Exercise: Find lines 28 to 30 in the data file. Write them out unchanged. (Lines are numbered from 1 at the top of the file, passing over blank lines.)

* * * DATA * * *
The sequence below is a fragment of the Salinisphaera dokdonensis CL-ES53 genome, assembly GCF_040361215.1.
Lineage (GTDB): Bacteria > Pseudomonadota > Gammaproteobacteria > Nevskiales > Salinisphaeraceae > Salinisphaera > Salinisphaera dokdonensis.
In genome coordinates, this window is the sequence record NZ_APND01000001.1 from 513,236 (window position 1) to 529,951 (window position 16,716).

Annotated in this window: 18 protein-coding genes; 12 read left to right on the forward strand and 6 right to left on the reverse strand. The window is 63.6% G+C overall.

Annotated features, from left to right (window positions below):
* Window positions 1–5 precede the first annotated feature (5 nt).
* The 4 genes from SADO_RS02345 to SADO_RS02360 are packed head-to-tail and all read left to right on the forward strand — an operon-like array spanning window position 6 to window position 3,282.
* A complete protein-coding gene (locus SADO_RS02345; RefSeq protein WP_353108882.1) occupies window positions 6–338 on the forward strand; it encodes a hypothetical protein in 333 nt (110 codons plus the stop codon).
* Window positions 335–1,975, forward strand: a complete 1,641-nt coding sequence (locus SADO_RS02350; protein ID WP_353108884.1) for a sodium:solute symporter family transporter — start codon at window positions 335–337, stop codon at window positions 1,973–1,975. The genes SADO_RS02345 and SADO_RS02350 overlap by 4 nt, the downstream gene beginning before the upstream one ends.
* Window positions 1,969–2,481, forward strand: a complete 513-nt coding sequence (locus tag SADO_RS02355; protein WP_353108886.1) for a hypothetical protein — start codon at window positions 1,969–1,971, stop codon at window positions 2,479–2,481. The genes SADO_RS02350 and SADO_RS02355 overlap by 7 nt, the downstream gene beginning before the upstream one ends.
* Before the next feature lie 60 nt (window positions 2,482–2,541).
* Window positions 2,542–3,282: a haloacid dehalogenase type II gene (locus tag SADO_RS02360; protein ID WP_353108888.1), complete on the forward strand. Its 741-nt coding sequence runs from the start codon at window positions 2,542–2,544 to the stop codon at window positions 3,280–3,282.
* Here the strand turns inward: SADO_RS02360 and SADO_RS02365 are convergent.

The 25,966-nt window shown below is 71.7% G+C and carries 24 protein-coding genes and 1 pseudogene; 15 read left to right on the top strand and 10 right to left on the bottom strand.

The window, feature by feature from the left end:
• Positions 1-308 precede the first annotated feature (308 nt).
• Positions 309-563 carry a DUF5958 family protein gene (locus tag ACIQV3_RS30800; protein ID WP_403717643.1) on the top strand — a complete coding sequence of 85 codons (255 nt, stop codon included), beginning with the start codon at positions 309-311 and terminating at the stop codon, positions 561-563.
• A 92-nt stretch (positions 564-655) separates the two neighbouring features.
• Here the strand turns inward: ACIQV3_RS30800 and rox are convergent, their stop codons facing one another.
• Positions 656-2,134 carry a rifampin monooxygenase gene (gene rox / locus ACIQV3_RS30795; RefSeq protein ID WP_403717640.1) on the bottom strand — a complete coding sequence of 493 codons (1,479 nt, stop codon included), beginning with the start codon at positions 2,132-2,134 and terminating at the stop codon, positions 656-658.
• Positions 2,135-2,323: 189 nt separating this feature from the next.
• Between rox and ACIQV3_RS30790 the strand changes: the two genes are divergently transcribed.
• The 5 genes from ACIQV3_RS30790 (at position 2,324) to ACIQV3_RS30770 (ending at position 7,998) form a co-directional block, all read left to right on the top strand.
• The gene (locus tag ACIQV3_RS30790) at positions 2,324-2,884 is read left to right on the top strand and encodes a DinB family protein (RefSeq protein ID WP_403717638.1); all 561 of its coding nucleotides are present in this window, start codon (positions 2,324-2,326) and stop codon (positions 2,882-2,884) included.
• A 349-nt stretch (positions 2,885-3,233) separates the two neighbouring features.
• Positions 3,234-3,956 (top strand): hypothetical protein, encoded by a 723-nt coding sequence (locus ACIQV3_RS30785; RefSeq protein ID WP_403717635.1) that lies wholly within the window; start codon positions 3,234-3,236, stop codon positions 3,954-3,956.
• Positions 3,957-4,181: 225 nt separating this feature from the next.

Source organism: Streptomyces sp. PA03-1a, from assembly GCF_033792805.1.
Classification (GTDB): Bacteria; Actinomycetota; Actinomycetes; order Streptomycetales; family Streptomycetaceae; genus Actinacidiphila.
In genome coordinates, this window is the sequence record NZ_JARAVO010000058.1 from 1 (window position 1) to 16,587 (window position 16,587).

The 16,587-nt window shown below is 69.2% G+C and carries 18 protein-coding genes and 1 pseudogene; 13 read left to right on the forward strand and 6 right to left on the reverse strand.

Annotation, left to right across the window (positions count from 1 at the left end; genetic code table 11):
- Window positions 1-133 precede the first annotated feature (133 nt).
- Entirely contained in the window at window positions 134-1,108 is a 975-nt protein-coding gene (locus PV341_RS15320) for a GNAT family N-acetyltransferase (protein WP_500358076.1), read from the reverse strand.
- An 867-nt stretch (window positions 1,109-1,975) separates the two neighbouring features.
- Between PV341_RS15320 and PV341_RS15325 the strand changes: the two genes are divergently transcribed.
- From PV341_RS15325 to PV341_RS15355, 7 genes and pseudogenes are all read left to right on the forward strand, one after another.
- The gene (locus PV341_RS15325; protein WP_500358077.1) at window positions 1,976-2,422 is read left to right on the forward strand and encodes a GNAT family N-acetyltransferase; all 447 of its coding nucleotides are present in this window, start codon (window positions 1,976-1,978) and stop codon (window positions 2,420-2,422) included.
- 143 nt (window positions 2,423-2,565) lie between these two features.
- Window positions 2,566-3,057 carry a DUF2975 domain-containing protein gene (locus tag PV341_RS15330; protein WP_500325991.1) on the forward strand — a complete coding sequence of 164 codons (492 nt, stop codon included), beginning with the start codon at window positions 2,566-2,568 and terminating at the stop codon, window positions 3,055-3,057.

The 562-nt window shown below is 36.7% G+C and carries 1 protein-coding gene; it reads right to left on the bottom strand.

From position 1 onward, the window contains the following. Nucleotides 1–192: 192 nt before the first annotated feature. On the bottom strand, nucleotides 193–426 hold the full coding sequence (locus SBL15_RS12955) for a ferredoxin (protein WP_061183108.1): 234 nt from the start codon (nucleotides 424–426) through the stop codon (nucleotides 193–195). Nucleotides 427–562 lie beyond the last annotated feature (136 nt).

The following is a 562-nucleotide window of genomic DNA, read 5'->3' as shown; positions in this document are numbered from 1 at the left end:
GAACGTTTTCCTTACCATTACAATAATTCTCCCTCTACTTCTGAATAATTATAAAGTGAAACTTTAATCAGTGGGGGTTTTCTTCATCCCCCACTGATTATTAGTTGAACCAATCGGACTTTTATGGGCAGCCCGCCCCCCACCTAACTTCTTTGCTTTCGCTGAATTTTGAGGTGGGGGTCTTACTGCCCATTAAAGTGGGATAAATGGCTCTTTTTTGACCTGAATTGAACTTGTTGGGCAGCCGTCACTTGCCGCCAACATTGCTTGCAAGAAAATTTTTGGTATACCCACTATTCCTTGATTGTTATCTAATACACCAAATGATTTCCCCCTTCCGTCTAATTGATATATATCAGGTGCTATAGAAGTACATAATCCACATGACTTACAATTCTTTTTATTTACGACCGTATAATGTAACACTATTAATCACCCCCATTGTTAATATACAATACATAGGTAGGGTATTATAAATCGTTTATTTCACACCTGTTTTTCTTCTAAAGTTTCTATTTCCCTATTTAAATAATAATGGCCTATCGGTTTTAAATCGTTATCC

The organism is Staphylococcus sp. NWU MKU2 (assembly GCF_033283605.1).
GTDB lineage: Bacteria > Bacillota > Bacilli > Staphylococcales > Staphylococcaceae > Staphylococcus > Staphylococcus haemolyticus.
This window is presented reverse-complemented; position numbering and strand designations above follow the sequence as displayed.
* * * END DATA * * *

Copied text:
Source organism: Streptomyces sp. PA03-1a, from assembly GCF_033792805.1.
Classification (GTDB): Bacteria; Actinomycetota; Actinomycetes; order Streptomycetales; family Streptomycetaceae; genus Actinacidiphila.
In genome coordinates, this window is the sequence record NZ_JARAVO010000058.1 from 1 (window position 1) to 16,587 (window position 16,587).